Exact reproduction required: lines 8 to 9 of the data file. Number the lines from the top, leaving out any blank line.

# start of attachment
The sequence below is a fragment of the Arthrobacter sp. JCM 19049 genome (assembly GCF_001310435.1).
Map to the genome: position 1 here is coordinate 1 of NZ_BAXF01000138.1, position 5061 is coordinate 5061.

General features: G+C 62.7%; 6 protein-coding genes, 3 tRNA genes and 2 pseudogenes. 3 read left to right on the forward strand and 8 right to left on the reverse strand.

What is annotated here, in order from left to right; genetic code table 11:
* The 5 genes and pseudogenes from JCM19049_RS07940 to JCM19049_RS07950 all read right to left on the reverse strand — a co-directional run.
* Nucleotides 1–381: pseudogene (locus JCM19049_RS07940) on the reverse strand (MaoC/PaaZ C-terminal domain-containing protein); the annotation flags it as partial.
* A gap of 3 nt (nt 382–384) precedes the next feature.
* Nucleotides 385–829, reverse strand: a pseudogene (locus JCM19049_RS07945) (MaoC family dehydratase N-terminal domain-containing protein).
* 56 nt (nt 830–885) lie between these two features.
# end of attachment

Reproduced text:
* Nucleotides 385–829, reverse strand: a pseudogene (locus JCM19049_RS07945) (MaoC family dehydratase N-terminal domain-containing protein).
* 56 nt (nt 830–885) lie between these two features.